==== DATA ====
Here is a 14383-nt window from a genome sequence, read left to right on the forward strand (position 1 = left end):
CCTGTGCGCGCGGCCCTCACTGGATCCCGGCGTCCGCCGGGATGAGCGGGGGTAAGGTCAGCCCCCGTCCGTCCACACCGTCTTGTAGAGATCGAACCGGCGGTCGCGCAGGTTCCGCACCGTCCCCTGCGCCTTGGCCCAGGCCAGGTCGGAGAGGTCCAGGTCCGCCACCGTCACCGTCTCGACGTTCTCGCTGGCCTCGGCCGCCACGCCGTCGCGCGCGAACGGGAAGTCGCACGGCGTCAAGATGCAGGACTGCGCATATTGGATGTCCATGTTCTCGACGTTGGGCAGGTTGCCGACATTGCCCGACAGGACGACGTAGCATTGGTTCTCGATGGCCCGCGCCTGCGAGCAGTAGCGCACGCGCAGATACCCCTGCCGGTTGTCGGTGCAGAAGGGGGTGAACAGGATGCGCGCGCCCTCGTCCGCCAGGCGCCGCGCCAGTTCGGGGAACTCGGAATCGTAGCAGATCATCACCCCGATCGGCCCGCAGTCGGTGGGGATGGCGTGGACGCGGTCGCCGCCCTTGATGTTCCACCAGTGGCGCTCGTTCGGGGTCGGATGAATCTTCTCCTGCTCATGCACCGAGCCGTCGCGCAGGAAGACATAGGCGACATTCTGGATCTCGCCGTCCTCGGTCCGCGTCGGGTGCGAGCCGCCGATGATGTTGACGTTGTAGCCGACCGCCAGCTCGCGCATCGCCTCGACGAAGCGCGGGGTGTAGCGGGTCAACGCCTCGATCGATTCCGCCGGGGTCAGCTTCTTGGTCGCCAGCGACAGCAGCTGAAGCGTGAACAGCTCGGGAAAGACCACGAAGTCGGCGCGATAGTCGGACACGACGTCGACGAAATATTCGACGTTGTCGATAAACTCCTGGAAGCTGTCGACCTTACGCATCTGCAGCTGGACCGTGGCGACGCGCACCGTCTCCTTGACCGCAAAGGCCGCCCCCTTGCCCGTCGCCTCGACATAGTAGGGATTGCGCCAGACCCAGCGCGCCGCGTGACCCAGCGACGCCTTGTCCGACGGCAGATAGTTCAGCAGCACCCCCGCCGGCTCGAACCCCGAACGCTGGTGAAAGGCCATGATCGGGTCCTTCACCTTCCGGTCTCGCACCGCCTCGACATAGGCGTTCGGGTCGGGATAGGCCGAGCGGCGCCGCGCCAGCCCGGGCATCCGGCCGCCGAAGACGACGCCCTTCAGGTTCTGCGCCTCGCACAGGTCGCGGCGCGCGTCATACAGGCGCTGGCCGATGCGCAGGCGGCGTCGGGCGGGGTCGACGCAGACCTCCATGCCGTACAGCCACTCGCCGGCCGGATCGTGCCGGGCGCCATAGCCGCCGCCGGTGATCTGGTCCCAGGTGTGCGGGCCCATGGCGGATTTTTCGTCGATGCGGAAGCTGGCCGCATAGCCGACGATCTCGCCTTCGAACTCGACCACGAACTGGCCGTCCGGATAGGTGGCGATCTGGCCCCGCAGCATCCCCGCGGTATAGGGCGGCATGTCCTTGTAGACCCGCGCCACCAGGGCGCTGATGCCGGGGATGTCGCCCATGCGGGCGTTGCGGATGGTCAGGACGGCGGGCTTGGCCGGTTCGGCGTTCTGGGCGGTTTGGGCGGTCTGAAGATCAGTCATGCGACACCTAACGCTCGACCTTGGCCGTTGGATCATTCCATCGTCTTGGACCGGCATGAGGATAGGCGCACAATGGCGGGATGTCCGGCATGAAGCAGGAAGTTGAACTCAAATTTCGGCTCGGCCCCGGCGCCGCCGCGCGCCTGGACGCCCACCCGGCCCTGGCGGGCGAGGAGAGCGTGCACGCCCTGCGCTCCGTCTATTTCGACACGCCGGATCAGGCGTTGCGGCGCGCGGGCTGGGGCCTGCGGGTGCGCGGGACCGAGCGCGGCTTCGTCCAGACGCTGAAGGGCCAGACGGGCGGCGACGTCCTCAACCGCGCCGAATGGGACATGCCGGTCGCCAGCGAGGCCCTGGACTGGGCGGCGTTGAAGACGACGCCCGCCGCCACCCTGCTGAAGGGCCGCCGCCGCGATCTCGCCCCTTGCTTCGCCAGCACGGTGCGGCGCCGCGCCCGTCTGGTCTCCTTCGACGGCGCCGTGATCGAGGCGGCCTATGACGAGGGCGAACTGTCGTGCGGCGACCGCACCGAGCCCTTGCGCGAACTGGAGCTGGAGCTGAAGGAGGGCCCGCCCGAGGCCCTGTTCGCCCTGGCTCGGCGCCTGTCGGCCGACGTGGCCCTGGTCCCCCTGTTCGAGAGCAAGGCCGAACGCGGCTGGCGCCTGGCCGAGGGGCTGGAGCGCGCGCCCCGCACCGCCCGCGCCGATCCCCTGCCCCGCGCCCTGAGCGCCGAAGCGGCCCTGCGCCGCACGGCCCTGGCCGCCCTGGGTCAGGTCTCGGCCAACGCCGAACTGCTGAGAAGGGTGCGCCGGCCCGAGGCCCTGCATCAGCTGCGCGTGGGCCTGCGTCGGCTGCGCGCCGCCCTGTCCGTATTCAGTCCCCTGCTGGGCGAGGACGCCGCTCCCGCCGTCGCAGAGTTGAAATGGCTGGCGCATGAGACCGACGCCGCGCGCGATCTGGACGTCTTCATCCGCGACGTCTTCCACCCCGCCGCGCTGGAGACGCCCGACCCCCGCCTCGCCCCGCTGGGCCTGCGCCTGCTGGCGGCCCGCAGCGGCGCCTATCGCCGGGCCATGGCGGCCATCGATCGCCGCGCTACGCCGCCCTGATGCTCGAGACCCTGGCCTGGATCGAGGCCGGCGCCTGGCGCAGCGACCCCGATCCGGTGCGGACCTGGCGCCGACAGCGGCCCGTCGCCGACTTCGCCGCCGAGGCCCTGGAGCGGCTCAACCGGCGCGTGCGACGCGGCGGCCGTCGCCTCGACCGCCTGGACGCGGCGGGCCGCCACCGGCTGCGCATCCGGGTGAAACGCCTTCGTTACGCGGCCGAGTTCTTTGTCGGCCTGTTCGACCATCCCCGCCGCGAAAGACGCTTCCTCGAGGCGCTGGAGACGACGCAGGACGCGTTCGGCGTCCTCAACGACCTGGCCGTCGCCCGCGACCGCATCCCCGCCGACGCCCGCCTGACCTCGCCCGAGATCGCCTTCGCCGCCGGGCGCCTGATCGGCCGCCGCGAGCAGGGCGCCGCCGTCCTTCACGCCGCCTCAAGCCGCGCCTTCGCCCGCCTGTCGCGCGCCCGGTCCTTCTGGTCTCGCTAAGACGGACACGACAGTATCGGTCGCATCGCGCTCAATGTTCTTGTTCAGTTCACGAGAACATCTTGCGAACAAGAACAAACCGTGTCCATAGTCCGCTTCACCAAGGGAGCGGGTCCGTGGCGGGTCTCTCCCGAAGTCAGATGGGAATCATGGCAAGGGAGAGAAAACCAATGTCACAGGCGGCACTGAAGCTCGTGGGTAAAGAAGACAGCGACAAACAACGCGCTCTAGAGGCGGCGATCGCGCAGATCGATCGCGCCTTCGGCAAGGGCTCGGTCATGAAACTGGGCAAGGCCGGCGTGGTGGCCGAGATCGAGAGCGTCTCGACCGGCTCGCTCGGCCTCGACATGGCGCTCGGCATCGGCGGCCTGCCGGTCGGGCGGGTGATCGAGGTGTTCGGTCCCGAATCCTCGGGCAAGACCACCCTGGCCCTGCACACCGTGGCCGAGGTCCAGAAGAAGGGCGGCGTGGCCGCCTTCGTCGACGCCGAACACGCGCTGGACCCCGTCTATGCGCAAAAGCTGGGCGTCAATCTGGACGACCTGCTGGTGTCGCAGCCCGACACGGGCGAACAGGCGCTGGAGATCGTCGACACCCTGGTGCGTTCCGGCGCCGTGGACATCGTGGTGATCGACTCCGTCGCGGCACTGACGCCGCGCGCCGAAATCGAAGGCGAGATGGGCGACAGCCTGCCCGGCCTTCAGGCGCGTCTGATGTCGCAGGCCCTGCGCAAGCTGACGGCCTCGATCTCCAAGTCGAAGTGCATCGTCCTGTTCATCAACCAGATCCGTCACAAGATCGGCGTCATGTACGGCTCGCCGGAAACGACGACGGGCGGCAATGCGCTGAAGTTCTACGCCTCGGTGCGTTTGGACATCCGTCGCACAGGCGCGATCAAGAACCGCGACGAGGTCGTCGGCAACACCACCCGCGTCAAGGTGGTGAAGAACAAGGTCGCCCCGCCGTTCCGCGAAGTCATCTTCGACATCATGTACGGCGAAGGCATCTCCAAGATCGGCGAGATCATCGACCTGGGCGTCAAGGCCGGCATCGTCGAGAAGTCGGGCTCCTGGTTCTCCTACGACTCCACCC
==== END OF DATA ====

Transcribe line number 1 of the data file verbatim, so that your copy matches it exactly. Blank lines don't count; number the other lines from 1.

Here is a 14383-nt window from a genome sequence, read left to right on the forward strand (position 1 = left end):